Tuesday, December 9, 2008
So Much Depends On "Napoleon Dynamite"
The people in charge of Netflix are disappointed by their movie recommendation algorithm. The customers of NetFlix are even more disappointed. So the people in charge have opened up the code, allowing anyone to see it, and asked for edits to the program that would improve their customers’ satisfaction rates. The Sunday New York Times Magazine had a story about the search for a better algorithm in a recent issue.
To make recommendations, NetFlix runs a program much like that used by Amazon, Barnes and Noble, and many other online retailers. It looks at what you have rented or purchased and asks you to rate as many films, books, or purchases as you have patience to rate. Then the numbers get crunched, you get compared to many, many other customers and their ratings, and out comes a recommendation for you. It may say something like, “Other customers who have liked that movie you just rated so highly have also watched and enjoyed ‘Porky’s Two—The Next Day.’ Would you like to add it to your cart now?”
Approximately seven out of ten times, the software at NetFlix gets it right and the customer actually rents, watches, enjoys, and rates the movie highly. Management would be much happier with a success rate of 80% or higher. They feel they have taken the code as far as they can on their own and now it is time to see what the dedicated amateurs can do. After looking through the data, many of those entering the contest have come to the same conclusion: the programmer who can figure out what to do with “Napoleon Dynamite” will win the prize.
“Napoleon Dynamite”, it turns out, provokes VERY strong feelings in people. And unpredictably so. Customer rankings of that one movie don’t seem to correlate in any predicable way with any other set of films. People who otherwise seem to have exactly the same taste, even on obscure foreign films and artsy French New Wave cinema, disagree strongly on “Napoleon Dynamite.” And because of this film and a few others that push people’s buttons just as hard and just as unpredictably, the software seems stuck in the 70% Success range.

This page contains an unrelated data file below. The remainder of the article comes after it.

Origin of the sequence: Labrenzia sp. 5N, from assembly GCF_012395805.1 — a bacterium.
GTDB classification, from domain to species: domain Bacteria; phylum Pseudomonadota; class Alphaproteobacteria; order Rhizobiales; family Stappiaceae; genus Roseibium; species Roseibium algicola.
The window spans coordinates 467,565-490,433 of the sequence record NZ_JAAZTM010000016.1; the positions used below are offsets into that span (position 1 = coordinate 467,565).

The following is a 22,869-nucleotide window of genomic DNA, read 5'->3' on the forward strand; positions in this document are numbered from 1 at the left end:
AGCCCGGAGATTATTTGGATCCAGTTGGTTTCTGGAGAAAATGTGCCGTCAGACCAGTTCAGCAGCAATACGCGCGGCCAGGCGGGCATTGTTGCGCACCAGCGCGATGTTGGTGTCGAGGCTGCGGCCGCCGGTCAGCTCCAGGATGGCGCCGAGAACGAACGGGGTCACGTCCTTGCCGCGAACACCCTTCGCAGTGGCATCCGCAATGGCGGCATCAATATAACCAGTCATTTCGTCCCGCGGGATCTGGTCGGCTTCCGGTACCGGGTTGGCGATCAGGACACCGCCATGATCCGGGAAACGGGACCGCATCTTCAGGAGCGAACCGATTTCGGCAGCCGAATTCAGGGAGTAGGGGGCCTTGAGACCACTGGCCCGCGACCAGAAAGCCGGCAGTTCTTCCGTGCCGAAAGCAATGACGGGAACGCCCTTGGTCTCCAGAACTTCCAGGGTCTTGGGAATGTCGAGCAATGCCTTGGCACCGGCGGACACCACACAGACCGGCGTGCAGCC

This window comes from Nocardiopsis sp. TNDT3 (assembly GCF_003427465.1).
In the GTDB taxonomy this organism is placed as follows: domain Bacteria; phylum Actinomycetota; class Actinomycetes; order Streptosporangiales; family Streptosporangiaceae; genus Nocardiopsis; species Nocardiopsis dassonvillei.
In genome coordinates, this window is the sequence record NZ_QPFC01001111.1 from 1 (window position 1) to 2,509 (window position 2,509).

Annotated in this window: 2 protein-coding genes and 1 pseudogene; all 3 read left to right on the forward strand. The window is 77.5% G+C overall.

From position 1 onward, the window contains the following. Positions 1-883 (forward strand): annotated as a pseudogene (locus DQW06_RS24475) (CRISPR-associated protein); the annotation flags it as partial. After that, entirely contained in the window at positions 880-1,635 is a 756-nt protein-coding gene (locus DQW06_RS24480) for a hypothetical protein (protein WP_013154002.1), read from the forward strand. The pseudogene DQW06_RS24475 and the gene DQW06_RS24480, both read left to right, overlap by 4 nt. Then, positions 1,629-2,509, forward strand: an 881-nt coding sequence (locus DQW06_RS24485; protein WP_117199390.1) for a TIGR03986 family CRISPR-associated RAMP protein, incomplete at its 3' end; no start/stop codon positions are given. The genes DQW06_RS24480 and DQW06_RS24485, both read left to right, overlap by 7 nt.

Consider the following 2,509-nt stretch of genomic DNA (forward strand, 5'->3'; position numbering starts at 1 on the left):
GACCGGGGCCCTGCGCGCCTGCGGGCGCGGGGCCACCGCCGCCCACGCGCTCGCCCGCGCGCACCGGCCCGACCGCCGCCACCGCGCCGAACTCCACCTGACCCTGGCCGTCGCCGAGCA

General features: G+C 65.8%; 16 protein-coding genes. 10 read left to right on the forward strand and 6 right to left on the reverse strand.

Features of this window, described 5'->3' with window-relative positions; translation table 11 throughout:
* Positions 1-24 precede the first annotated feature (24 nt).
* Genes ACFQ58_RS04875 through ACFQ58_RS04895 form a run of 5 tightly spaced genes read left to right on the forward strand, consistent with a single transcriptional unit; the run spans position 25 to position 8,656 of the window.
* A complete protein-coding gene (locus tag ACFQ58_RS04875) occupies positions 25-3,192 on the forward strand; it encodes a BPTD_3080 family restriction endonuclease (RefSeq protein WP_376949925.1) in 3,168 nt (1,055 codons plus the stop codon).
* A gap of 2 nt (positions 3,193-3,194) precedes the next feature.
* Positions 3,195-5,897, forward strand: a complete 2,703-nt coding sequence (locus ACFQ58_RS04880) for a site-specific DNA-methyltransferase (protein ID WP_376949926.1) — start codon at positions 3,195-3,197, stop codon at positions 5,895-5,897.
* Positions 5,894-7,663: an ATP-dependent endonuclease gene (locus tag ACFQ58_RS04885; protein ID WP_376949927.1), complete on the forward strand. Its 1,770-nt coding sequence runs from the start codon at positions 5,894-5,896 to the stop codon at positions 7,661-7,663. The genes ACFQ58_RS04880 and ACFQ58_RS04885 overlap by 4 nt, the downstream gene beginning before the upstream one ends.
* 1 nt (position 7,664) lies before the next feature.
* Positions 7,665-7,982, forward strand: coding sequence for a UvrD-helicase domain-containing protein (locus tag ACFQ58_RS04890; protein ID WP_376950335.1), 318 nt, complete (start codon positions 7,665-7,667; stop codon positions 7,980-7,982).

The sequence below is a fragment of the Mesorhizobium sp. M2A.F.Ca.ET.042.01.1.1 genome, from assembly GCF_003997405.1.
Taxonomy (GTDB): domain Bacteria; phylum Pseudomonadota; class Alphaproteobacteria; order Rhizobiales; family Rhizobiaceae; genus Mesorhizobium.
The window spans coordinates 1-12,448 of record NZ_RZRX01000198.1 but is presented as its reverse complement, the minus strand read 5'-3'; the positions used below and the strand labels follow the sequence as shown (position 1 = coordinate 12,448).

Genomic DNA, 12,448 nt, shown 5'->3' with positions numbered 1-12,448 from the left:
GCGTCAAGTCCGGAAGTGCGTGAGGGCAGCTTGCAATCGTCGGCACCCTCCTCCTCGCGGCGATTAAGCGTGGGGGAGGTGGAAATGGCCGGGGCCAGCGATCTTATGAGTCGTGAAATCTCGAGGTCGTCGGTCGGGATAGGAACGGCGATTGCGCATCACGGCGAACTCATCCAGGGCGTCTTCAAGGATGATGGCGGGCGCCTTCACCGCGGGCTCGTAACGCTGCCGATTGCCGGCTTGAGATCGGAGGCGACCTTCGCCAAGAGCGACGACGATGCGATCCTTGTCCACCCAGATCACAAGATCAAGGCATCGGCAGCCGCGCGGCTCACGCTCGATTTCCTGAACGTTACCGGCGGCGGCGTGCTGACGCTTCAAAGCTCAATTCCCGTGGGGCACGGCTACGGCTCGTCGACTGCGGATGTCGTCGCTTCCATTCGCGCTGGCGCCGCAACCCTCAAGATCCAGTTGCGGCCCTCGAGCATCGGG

I thought of this “Napoleon Dynamite” conundrum yesterday on the train into New York. We had convinced some new friends to spend a fair chunk of money and much of a Sunday going to the city to see "Slava’s Snowshow". It is very hard to describe Slava’s Snowshow to anyone who hasn’t seen it. In fact, it is very hard to describe Slava’s Snowshow to myself—and I HAVE seen it. The best I can do is say that Slava is a Russian existentialist clown who is equal parts Charlie Chaplain and Vladimir from Beckett’s “Waiting for Godot.” Erica, Isabel, and I have seen Slava three times now and we think it is brilliant. I really do think Slava himself should win a MacArthur Foundation “Genius” Grant.
But suddenly it struck me that I didn’t really know these people all that well and here I was asking them to trust me on an item as personal as taste in quirky performances. I had a flash of a scene in my mind of our friends rising in the middle of the first part of the show, grabbing their five year-old by the hand, and storming out in a huff, muttering about “what a waste of money—this is so STUPID.”
“Napoleon Dynamite” makes for such a tricky flick because it is so unpredictable. A person would be on solid ground recommending many movies to a friend whose taste they were somewhat familiar with, but not Napoleon Dynamite. It is simply too quirky and too unpredictably polarizing. Sitting on the train I was suddenly afraid that maybe Slava’s Snowshow was the Broadway version of Napoleon Dynamite.
As things turned out, my fears were unfounded. Our friends loved the show and we had a good time. But the whole experience got me thinking about preferences and about how much or how little our taste in books, movies, television shows, sports teams, music, etc. says about us and how much we feel other people's taste in these same domains says about them.
I imagine we can use our preferences as shorthand. We can employ them to send signals to others when we want to communicate something about ourselves. If the others are tuned to the signal, it works and a message is sent. It might not always be the message we think we are sending, but it certainly gives others information about us. On the train ride back from New York I nodded off thinking that it would be great to have a constellation of books, movies, television series, and musical acts that would best represent Erica and me to the world and act as a clear signal of who we are and what we are like. In fact, the more I thought about it, the more important it seemed to me that Erica and I create a list of cultural and artistic references that we can drop into conversations with new potential friends to measure their reactions and thus decide if they are worth pursuing as friends.
It would save so much time and effort if, instead of trading dinner invitations and play dates between our kids, we could just show each other our lists and decide from there. I might be on to something. It would be like speed dating for couples. I know already our list would include the television series "Curb Your Enthusiasm" and "Flight of the Conchords," music by Greg Brown and Kevin Johansen, the movies "Being John Malkovich" and "The Lives of Others," and books like "The Wind-Up Bird Chronicle" and "Mating."
Though I would probably leave off "Napoleon Dynamite" and "Slava's Snowshow", just to be safe.